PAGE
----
When Byun Hee-soo was kicked out of the South Korean military last year, she was devastated. She said she was told by the military that the result of her gender-affirmation surgery had been classified as a level 3 “mental or physical handicap.” Serving in the Korean military had been her lifelong dream, she said at a press conference after she was dismissed, and she felt the decision to oust her over the surgery was unfair.
On Feb. 28, the day her tour of duty would have ended, she was found dead in her apartment in Cheongju, south of Seoul, according to the English language South Korean Yonhap news agency. While the cause of her death has not been announced, she attempted to end her life by suicide around Christmas time, the news service reported.
The South Korean defense department requires all healthy males to join the military for two years. It allows females, but prohibits transgender people from serving. Because Byun was already an active-duty officer when she had gender-affirmation surgery in Thailand in 2019, she begged to be an exception.
“I’m a soldier of the Republic of Korea,” she said at a press conference after she was removed from her regiment. “Putting aside my sexual identity, I want to show everyone that I can be one of the great soldiers defending this country. Please give me that chance.”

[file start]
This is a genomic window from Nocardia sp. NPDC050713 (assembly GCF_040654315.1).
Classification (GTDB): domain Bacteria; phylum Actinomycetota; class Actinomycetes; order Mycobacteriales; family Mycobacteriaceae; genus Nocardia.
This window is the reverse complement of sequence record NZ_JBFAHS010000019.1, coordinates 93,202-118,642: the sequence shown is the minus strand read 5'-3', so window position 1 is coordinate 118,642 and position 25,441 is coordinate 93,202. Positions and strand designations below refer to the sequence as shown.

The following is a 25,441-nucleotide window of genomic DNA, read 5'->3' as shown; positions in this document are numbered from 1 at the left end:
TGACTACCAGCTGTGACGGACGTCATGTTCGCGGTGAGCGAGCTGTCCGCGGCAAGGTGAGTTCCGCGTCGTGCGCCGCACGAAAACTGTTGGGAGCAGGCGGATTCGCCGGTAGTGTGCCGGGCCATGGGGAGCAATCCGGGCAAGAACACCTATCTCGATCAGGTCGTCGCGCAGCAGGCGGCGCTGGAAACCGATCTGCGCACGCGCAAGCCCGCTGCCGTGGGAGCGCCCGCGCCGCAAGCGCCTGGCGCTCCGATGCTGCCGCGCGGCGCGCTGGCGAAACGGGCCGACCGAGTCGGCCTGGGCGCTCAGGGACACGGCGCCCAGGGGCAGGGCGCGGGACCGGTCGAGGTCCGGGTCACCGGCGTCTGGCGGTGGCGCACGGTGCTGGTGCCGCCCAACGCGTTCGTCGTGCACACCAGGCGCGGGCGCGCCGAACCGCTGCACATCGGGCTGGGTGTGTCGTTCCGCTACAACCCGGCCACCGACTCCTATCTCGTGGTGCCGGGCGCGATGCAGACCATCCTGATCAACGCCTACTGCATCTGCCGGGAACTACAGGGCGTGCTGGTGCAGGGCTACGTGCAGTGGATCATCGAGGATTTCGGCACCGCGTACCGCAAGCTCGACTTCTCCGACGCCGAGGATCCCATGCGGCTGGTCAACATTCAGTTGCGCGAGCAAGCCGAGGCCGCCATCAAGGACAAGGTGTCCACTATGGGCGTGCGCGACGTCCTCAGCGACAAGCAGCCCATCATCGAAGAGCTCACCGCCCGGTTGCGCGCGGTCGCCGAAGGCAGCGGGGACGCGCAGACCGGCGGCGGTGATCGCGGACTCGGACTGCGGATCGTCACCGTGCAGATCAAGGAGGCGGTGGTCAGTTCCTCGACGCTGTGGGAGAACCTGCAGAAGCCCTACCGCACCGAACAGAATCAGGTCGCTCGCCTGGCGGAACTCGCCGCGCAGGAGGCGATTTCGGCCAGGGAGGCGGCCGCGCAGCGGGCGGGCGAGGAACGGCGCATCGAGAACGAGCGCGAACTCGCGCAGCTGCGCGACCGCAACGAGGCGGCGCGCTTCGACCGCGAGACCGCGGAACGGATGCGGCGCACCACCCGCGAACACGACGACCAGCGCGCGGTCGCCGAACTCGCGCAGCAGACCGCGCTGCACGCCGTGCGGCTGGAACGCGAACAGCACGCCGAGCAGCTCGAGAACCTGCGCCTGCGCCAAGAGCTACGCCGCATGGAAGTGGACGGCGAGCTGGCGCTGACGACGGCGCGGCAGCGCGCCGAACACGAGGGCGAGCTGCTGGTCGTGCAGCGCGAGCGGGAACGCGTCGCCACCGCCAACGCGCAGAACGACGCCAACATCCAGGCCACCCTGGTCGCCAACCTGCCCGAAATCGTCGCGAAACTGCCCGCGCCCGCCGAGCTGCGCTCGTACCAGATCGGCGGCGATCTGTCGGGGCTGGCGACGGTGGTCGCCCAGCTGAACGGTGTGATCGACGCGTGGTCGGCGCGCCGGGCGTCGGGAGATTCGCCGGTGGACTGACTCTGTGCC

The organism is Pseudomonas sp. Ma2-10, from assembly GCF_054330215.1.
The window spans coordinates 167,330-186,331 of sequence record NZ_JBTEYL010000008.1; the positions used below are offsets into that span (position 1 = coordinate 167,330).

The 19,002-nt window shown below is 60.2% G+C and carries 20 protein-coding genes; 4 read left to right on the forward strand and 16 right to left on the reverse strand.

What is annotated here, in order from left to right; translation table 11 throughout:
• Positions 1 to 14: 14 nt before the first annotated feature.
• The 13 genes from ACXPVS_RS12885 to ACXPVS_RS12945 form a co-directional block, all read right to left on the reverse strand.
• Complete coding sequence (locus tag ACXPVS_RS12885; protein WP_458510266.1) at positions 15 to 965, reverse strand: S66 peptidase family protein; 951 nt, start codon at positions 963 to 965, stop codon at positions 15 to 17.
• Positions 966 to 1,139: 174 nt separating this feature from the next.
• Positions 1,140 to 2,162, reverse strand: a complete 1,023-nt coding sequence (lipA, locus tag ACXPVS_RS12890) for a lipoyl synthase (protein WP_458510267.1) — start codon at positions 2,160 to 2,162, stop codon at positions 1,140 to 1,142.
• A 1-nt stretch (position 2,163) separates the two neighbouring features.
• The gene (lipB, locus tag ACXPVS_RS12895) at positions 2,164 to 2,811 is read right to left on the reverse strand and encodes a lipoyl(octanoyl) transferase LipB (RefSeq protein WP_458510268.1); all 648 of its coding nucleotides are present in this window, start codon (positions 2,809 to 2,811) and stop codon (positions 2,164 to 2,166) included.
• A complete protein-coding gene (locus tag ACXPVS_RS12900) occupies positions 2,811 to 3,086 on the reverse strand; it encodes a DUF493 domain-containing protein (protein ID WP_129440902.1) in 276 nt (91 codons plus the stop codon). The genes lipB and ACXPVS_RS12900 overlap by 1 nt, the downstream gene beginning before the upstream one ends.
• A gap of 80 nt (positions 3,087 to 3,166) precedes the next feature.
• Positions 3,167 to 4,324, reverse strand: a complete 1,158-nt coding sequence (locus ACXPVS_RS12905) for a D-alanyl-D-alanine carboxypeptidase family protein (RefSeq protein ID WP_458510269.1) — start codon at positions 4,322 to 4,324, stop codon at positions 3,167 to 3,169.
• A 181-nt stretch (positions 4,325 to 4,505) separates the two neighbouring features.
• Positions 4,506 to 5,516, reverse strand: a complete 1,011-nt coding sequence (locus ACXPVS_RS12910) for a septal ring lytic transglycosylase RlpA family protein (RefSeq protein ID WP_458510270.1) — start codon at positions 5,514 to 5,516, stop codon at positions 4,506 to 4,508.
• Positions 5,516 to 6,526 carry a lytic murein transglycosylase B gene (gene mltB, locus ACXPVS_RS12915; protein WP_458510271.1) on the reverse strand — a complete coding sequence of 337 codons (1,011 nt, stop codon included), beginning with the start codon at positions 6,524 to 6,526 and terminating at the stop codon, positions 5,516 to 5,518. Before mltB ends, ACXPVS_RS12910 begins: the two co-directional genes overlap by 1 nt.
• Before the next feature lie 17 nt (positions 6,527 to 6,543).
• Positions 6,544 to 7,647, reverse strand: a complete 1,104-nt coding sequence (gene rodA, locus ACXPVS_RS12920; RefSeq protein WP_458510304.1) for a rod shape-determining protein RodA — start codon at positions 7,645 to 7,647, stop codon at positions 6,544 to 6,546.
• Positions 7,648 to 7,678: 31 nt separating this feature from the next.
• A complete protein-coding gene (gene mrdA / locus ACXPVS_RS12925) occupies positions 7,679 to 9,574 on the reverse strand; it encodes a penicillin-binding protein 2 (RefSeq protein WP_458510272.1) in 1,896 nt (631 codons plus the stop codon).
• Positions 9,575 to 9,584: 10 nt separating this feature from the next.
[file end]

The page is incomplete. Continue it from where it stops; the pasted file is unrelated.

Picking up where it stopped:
Byun’s story has brought focus to South Korea’s treatment of LGBT community members. The military prohibits gay soldiers from having sex while serving, and, if caught, they face up to two years in prison. In civilian society, gay sex is not prohibited, but many in the LGBT community feel they need to live under the radar to escape scrutiny.
“Byun’s death resonated even more with the public because the military and this society refused to acknowledge the change,” Rainbow Action Against Sexual-Minority Discrimination of Korea said in a statement after her death was announced.
Her death has prompted calls for the South Korean parliament to pass an anti-discrimination bill that would pave the way to better treatment of the LGBT community. In addition to banning transgender people from serving in the military, the country bans same-sex marriages and makes it nearly impossible for unwed couples to adopt children.
Seo Ji-hyun, a prosecutor who caused a stir in South Korea when she went public with her experience of sexual harassment, called for the anti-discrimination bill to be brought forward. “We could have saved her,” she wrote on Facebook. “We just had to let her live life true to who she was.”
Seoul’s Ministry of Gender Equality and Family announced in February that it plans to propose changes to civil and welfare regulations so single parents and unmarried, cohabitating partners can become legal families—but only heterosexuals.
Advocates now hope Byun’s death opens dialogue. “The whole of Korean society bears responsibility for her death,” Daum media agency said. “Those who ridiculed her and made malicious online comments because she was transgender, I want you to reflect on what you did to her.”
If you or a loved one are struggling with suicidal thoughts, please reach out to the National Suicide Prevention Lifeline at 1-800-273-TALK (8255), or contact the Crisis Text Line by texting TALK to 741741.